Tendinopathies are painful tendon conditions of presumably multifactorial genesis. In tendinosis, as in Achilles tendinosis, there is apart from pain also morphological changes which are described as degenerative with no signs of inflammation. The exact mechanisms behind these conditions are still, to a large extent, unknown. Pain, being the foremost impairing symptom, leads us to the hypothesis that nerves are deeply involved in the symptoms and processes of Achilles tendinosis. Locally produced nerve signal substances may also be involved in the processes. Knowledge of the innervation patterns within the tendon and knowledge on a possible local nerve signal substance production are therefore of utmost importance. There is a lack of information on these aspects.

The specific aims of this thesis were 1) to investigate the innervation patterns regarding general, sensory, cholinergic and sympathetic innervations, and 2) to examine for the possible occurrence of a production of nerve signal substances and a presence of receptors related to these in the tendon cells, the tenocytes. Painfree normal and tendinosis Achilles tendons were examined.

Immunohistochemistry, using antibodies against the general nerve marker PGP9.5, the synthesizing enzymes for acetylcholine (choline acetyltransferase; ChAT), and catecholamines (tyrosine hydroxylase; TH), the vesicular acetylcholine transporter (VAChT), neuropeptide Y (NPY), substance P and calcitonin gene-related peptide, was applied. Immunohistochemistry was also used for the delineation of muscarinic (M2R), adrenergic (α1-AR) and NPY-ergic (Y1 and Y2) receptors. To detect mRNA for TH and ChAT, in situ hybridization was used.

In normal Achilles tendons, as well as in the tendinosis tendons, there was a very scanty innervation within the tendon tissue proper, the main general, sensory and sympathetic innervations being found in the paratendinous loose connective tissue. Interestingly, the tenocytes showed immunoreactions for ChAT, VAChT, TH, M2R, α1-AR and Y1R. The reactions were clearly more observable in tendons of tendinosis patients than in those of controls. The tenocytes of tendinosis patients also displayed mRNA reactions for ChAT and TH. Nevertheless, all tenocytes in the tendinosis specimens did not show these reactions. Immunoreactions for α1-AR, M2R and Y1R were also seen for blood vessel walls.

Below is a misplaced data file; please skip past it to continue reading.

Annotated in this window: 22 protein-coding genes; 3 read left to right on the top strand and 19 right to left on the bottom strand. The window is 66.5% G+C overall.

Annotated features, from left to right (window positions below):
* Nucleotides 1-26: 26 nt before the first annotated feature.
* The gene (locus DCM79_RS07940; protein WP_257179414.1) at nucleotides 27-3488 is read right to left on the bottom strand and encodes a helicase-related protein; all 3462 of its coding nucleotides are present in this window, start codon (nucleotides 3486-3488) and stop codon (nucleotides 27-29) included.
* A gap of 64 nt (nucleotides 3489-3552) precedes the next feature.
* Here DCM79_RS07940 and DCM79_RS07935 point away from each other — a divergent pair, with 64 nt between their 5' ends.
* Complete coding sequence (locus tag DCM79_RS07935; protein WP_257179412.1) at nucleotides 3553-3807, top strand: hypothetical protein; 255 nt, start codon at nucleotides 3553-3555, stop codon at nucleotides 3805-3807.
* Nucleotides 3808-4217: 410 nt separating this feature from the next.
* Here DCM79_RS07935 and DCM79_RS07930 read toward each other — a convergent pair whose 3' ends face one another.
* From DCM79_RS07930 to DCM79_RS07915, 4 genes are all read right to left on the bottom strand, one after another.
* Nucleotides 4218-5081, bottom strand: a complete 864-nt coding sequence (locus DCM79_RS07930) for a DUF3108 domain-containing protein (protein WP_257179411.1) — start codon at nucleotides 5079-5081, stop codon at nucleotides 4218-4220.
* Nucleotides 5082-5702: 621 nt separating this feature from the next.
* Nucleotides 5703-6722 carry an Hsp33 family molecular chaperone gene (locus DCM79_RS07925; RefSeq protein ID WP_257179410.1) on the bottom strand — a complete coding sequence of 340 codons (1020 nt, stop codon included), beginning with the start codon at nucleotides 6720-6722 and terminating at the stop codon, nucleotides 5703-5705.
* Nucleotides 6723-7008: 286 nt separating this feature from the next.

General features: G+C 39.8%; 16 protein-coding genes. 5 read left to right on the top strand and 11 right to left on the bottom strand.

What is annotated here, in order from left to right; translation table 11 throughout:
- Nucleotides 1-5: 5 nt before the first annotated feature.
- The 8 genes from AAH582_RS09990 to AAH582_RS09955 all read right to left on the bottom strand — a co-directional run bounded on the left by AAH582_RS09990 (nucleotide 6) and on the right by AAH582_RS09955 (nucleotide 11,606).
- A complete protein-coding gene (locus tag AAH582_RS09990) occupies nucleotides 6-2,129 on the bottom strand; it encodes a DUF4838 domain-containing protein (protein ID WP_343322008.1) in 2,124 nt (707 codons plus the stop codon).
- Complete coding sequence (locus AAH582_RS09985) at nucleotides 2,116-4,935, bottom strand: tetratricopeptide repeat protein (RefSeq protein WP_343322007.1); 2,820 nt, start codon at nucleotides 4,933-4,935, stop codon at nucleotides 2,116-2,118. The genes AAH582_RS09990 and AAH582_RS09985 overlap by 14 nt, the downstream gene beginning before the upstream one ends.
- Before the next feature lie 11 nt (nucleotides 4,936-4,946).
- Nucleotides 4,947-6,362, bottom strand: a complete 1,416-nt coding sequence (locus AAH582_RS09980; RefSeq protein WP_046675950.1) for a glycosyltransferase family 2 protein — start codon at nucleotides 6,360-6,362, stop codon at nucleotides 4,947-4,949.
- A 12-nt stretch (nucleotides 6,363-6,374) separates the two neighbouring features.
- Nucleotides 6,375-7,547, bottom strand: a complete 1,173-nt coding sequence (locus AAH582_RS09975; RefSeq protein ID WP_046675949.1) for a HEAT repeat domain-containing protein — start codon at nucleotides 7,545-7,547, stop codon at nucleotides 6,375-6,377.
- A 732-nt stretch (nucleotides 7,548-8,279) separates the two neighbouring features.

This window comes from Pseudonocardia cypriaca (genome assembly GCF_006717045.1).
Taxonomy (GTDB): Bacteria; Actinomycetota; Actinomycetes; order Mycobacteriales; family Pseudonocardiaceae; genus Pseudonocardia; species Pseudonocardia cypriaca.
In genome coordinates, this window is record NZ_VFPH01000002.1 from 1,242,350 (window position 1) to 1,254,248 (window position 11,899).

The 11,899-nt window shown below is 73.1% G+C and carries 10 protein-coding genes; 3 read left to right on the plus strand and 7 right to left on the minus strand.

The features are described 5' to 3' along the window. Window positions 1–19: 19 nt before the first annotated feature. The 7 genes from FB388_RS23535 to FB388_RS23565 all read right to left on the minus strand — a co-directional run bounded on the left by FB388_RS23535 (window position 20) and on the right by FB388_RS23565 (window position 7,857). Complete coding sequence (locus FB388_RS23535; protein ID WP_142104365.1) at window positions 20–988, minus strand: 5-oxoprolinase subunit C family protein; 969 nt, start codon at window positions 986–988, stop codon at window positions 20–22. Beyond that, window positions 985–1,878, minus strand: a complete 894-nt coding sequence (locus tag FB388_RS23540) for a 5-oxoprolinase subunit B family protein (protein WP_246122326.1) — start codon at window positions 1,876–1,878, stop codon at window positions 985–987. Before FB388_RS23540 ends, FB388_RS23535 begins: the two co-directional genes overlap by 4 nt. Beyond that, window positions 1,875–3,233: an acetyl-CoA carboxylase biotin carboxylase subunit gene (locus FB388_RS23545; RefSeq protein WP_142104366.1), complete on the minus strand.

The present thesis shows that there is a very limited innervation within tendon tissue proper, whilst there is a substantial innervation in the paratendinous loose connective tissue. It also gives evidence for an occurrence of production of catecholamines and acetylcholine in tenocytes, especially for tendinosis tendons. Furthermore, that ACh, catecholamines and NPY can have effects on these, as well as on blood vessels, via the receptors observed.

The observations suggest that Achilles tendon tissue, whilst containing a very scarce innervation, exhibits autocrine/paracrine cholinergic/catecholaminergic/NPY-ergic effects that are upregulated in tendinosis. These findings are of great importance as the results of such effects may mimic processes that are known to occur in tendinosis. That includes effects related to proliferation and angiogenesis, and blood vessel and collagen regulating effects.

In conclusion, within the Achilles tendon there is a very scarce innervation, whilst there appears to be a marked local production of nerve signal substances in Achilles tendinosis, namely in the tenocytes, the cells also harbouring receptors for these substances. The observations give a new insight into how the tendon tissue of the Achilles tendon is influenced by signal substances and may give options for new treatments of Achilles tendinosis.

Place, publisher, year, edition, pages
Umeå: Umeå university, 2010. 88 p.
Umeå University medical dissertations, ISSN 0346-6612 ; 1321
Achilles tendon, tendinosis, tendinopathy, nerve signal substances, hälsena, Achillessena, tendinos, tendinopati
National Category
Research subject
Human Anatomy
urn:nbn:se:umu:diva-30284 (URN)978-91-7264-929-3 (ISBN)
Public defence
2010-01-15, Biologihuset, sal BiA201, Umeå universitet, Umeå, 13:00 (Swedish)
Available from: 2009-12-23 Created: 2009-12-15 Last updated: 2009-12-23Bibliographically approved